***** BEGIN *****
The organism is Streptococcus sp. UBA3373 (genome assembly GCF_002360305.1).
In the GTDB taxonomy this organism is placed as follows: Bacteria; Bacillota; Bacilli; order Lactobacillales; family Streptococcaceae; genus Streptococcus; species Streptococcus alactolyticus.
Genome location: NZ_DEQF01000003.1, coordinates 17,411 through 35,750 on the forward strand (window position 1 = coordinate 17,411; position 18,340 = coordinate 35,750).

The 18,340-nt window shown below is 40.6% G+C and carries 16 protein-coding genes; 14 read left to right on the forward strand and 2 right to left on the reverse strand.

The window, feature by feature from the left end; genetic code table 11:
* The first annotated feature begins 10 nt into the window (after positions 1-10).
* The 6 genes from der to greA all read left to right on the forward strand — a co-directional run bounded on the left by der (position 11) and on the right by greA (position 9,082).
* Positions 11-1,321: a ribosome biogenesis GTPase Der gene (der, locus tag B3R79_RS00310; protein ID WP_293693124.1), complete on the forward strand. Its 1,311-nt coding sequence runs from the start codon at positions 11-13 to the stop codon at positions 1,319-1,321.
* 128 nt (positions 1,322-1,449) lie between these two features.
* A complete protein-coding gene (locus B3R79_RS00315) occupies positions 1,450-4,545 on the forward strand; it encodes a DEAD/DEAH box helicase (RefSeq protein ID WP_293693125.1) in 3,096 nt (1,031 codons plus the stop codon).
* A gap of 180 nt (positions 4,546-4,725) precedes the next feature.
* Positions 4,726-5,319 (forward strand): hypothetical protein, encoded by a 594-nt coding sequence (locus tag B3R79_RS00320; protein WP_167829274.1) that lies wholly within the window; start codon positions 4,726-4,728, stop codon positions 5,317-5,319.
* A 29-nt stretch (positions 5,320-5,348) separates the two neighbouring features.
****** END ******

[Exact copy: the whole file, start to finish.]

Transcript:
The organism is Streptococcus sp. UBA3373 (genome assembly GCF_002360305.1).
In the GTDB taxonomy this organism is placed as follows: Bacteria; Bacillota; Bacilli; order Lactobacillales; family Streptococcaceae; genus Streptococcus; species Streptococcus alactolyticus.
Genome location: NZ_DEQF01000003.1, coordinates 17,411 through 35,750 on the forward strand (window position 1 = coordinate 17,411; position 18,340 = coordinate 35,750).

The 18,340-nt window shown below is 40.6% G+C and carries 16 protein-coding genes; 14 read left to right on the forward strand and 2 right to left on the reverse strand.

The window, feature by feature from the left end; genetic code table 11:
* The first annotated feature begins 10 nt into the window (after positions 1-10).
* The 6 genes from der to greA all read left to right on the forward strand — a co-directional run bounded on the left by der (position 11) and on the right by greA (position 9,082).
* Positions 11-1,321: a ribosome biogenesis GTPase Der gene (der, locus tag B3R79_RS00310; protein ID WP_293693124.1), complete on the forward strand. Its 1,311-nt coding sequence runs from the start codon at positions 11-13 to the stop codon at positions 1,319-1,321.
* 128 nt (positions 1,322-1,449) lie between these two features.
* A complete protein-coding gene (locus B3R79_RS00315) occupies positions 1,450-4,545 on the forward strand; it encodes a DEAD/DEAH box helicase (RefSeq protein ID WP_293693125.1) in 3,096 nt (1,031 codons plus the stop codon).
* A gap of 180 nt (positions 4,546-4,725) precedes the next feature.
* Positions 4,726-5,319 (forward strand): hypothetical protein, encoded by a 594-nt coding sequence (locus tag B3R79_RS00320; protein WP_167829274.1) that lies wholly within the window; start codon positions 4,726-4,728, stop codon positions 5,317-5,319.
* A 29-nt stretch (positions 5,320-5,348) separates the two neighbouring features.